“Because of my relationship with AEPi and the connections that I have made through the fraternity, I have been able to meet, learn from and do business with people that I wouldn’t have had a chance to be in front of without the fraternity,” said this week’s Friday Piday, Brother Jeremy Smith (Illinois, 2008).
A native of the Chicago area, Brother Smith graduated from the University of Illinois in 2008 in the middle of a difficult economic time. “Everybody was in a hiring freeze. I was fortunate that I had a job offer to work in the finance department at Motorola.” After about a year and a half, he willingly stepped out of the corporate world and began looking for something else.
“At this point, I had about $5,000 in parking tickets and I realized that I needed to do something to solve my own problem,” he said. “That’s where the idea of Spot Hero first came. It was the beginning of the sharing community. I was, at this point, living through a couch sharing app and Airbnb. The parking tickets were building up, so I teamed up with a good friend and spent about a year and tried to figure it out.”
Spot Hero (www.spothero.com) started as a parking sharing app for people looking to park near Wrigley Field for Cubs games. If a property owner had space in their driveway or yard, they would list the spot as available, and a user could reserve the spot online through Spot Hero and park there. “The technology seems a little old today. People couldn’t see the spot or anything. We connected the Cubs schedule with a plug-in to Google maps. It was all peer-to-peer.”
“We were doing ok with this idea, but we quickly realized that our universe wasn’t big enough and that the Cubs schedule was going to end at the end of the summer. So, we decided to attack the downtown parking market where people park five times a week for an entire year instead of just a few times a summer.”
While some competitors were focusing on event parking, Brother Smith focused on everyday parkers by building an early version of a mobile app so people could look for and book available parking as they headed into the city. “We started to get some traction. We went from 10-15 users a day to a few hundred to thousands.”
“At this point, I was sleeping on a couch for three years while I rented out my apartment to make ends meet. I was tweeting at parking companies to give us a chance. We got one overnight parking spot at one lot and built that up to about 20 and then parking lot owners started seeing how our company could help their underutilized parking garages.”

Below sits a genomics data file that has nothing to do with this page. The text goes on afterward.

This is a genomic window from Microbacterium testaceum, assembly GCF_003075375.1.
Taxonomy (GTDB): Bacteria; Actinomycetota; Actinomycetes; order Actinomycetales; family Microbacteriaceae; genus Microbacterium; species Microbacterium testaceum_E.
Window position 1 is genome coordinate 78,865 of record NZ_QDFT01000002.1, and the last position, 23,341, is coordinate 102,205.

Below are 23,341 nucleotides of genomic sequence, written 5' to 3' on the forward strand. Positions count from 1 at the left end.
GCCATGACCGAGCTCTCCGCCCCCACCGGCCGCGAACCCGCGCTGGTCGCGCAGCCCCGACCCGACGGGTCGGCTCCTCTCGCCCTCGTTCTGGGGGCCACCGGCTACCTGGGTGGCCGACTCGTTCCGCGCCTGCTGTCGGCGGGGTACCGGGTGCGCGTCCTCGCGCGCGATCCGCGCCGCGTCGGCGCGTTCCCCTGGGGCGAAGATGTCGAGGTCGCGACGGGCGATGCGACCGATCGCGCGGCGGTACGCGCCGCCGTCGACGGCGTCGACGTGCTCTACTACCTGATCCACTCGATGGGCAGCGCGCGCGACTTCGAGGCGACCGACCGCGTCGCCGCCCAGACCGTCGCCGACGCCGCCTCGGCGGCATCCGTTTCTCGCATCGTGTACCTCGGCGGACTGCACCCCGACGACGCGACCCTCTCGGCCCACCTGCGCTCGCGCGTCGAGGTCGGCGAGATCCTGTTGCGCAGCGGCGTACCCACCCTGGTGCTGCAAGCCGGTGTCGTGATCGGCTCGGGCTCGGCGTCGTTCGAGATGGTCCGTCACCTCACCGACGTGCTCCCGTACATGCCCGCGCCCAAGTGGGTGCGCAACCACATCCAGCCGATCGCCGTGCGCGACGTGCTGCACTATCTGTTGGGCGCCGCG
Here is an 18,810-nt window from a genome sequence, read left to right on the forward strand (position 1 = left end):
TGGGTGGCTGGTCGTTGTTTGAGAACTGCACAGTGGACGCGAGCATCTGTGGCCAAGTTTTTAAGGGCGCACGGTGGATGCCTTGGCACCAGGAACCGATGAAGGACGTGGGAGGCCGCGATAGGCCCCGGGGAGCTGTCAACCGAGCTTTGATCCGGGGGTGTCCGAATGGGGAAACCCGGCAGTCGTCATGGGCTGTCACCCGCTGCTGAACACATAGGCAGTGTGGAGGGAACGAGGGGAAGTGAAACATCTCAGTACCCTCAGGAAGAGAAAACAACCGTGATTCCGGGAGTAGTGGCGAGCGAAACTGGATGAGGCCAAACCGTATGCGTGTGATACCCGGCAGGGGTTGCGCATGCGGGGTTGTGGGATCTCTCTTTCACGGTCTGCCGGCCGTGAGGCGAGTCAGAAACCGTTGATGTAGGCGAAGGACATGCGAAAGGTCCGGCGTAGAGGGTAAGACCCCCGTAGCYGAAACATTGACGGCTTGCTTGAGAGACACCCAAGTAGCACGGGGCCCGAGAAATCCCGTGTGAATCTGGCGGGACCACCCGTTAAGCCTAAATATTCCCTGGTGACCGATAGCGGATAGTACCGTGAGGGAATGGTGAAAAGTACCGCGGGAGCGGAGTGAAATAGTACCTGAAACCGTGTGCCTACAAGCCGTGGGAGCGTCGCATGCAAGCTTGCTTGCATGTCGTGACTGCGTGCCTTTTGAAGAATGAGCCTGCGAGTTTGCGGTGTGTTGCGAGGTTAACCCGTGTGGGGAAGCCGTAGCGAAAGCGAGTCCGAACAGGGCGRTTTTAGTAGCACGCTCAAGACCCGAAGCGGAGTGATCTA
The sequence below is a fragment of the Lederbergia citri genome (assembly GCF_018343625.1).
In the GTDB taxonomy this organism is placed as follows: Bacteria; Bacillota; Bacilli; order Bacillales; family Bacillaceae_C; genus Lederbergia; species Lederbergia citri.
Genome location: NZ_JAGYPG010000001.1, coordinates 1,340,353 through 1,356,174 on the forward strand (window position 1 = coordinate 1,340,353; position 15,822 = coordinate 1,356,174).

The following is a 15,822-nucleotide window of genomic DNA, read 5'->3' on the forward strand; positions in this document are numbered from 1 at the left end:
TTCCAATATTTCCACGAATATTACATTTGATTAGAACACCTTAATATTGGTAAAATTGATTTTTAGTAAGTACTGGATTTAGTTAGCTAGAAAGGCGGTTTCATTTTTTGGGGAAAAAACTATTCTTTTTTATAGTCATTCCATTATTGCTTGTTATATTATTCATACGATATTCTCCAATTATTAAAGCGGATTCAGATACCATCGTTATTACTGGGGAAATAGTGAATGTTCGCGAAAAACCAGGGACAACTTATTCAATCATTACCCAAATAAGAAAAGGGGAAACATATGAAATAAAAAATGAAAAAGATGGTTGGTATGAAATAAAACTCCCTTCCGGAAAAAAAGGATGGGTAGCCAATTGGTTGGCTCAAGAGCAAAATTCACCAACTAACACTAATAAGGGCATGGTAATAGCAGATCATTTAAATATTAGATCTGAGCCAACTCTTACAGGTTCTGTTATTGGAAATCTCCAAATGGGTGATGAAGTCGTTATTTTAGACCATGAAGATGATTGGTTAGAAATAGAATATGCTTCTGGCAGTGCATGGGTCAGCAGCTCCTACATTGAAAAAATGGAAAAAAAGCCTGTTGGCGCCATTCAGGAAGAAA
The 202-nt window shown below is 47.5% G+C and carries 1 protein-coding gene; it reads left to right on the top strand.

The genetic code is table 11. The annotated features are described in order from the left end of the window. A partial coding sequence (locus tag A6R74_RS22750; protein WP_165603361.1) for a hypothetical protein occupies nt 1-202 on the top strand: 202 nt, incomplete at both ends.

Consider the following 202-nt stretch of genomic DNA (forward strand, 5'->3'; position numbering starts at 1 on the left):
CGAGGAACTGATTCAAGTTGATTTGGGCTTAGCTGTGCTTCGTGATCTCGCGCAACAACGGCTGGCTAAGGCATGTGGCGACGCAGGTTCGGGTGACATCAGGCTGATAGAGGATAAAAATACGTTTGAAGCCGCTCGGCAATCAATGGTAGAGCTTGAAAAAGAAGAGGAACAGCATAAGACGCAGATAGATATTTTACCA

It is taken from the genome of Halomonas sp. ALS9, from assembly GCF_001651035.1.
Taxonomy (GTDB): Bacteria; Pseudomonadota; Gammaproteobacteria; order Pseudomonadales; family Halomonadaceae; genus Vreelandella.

After building Spot Hero up to become a major player in the Chicago parking market and seeing the company move into other markets, Brother Smith left the day-to-day operations and began looking to other opportunities.
After working on some other projects in technology and the crypto currency field, Brother Smith has now developed Equi (www.equi.com), a completely new take on wealth management. The site is set to go live in the next two weeks, and it already has an applicant list of 1,000 people who want to invest and be involved. “The idea is that equi gives you a family office in your pocket. Our site gives users the opportunity to invest in a diversified basket of investments at a fraction of the cost as an individual investor. These kinds of investments are usually reserved for billionaires, we are giving our users an opportunity to diversify their portfolios, reduce risk and increase returns.”
“I wouldn’t be where I am, and Spot Hero might not have happened if it wasn’t for AEPi. I met one of my closest mentors, Alan Lev (Illinois, 1982) at an AEPi conclave. We were both from the same hometown and hit it off. He became an early investor in Spot Hero and has also coached me on real estate investing.”
“I still keep in touch with a number of my AEPi Brothers…it’s good to see the guys in the business world and to hang out with them. During my three years at the Delta chapter, I may have been the only person to have lived in three different AEPi houses. I lived in the old house, the temporary house during construction in my junior year and then the new house in my senior year after I studied abroad.”
“I love to go to conclaves and chat with undergrads and other alumni. Some of those alumni have helped and continue to help me in my career. Having that AEPi network is very important to me.”